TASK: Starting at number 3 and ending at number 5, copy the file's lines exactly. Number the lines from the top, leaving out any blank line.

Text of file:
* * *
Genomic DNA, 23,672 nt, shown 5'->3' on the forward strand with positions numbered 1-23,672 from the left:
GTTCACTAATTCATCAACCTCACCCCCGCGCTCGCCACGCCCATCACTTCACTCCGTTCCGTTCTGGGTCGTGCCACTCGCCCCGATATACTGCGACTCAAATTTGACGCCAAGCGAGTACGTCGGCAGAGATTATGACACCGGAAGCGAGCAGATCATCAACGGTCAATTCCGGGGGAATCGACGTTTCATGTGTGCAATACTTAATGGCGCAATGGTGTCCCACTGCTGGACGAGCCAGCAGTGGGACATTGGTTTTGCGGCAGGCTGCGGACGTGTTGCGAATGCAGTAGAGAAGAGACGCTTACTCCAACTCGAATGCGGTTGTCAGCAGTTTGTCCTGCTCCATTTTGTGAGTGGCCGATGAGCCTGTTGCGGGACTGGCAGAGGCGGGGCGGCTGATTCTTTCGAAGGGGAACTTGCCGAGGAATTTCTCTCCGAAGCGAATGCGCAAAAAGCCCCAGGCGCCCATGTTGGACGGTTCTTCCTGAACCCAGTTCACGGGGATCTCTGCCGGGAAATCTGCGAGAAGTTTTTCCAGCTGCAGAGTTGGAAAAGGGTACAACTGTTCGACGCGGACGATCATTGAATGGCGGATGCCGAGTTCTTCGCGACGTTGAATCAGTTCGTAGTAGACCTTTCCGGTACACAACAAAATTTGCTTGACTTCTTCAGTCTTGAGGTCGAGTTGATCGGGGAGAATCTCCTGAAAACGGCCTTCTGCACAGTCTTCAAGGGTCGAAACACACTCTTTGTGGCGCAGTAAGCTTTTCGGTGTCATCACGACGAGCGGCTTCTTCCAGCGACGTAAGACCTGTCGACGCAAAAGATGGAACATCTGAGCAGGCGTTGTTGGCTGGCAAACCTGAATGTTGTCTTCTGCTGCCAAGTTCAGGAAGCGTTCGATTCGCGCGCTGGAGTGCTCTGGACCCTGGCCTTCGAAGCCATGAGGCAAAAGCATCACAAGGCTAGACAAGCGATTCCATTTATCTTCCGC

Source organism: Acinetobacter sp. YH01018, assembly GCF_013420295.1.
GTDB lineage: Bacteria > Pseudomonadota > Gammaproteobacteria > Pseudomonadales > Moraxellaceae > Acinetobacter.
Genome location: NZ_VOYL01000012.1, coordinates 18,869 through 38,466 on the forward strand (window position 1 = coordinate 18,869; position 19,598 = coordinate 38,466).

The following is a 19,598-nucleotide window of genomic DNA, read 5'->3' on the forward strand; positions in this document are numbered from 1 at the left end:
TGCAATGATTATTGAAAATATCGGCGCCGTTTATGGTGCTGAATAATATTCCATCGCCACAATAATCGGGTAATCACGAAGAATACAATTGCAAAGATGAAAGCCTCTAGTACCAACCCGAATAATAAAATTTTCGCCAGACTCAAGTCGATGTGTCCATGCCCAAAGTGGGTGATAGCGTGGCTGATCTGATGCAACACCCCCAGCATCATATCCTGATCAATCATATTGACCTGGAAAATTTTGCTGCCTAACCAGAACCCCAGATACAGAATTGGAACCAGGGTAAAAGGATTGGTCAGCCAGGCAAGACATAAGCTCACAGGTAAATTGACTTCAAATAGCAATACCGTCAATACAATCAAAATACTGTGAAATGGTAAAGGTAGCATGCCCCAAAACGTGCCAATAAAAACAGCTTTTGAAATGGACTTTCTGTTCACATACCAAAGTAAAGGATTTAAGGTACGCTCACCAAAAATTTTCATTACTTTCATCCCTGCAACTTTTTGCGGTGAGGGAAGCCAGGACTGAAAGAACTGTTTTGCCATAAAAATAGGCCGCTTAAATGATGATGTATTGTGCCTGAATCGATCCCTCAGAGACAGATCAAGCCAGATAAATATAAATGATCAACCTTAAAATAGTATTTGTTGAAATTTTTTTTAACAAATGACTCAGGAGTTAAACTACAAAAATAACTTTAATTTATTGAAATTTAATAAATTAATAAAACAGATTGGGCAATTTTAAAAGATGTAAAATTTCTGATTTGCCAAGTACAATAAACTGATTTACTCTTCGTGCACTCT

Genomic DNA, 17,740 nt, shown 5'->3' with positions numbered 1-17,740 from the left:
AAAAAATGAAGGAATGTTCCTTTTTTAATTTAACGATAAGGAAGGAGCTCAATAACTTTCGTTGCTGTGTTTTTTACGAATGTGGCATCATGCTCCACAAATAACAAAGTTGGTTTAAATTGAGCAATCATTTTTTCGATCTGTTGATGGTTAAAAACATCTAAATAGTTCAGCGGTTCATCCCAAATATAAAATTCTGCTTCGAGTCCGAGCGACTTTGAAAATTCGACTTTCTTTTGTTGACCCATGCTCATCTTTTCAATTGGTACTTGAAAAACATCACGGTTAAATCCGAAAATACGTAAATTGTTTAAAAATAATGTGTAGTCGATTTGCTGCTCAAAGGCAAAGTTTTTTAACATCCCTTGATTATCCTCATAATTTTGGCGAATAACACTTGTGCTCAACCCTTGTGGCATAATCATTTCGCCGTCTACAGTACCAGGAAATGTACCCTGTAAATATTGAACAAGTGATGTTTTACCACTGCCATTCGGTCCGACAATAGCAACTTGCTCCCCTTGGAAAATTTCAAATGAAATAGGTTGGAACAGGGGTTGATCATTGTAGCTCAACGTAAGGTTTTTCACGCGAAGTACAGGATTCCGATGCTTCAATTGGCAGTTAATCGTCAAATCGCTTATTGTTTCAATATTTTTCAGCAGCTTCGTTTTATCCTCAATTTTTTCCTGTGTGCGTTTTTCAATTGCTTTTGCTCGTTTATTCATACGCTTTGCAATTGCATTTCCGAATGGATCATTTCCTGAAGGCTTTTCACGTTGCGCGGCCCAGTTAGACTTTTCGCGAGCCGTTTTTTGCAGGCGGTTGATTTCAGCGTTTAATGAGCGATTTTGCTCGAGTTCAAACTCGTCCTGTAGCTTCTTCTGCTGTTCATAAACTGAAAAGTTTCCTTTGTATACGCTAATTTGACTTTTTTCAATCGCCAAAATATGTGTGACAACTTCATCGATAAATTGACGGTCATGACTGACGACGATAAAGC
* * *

Source organism: Acinetobacter sp. YH01018, assembly GCF_013420295.1.
GTDB lineage: Bacteria > Pseudomonadota > Gammaproteobacteria > Pseudomonadales > Moraxellaceae > Acinetobacter.
Genome location: NZ_VOYL01000012.1, coordinates 18,869 through 38,466 on the forward strand (window position 1 = coordinate 18,869; position 19,598 = coordinate 38,466).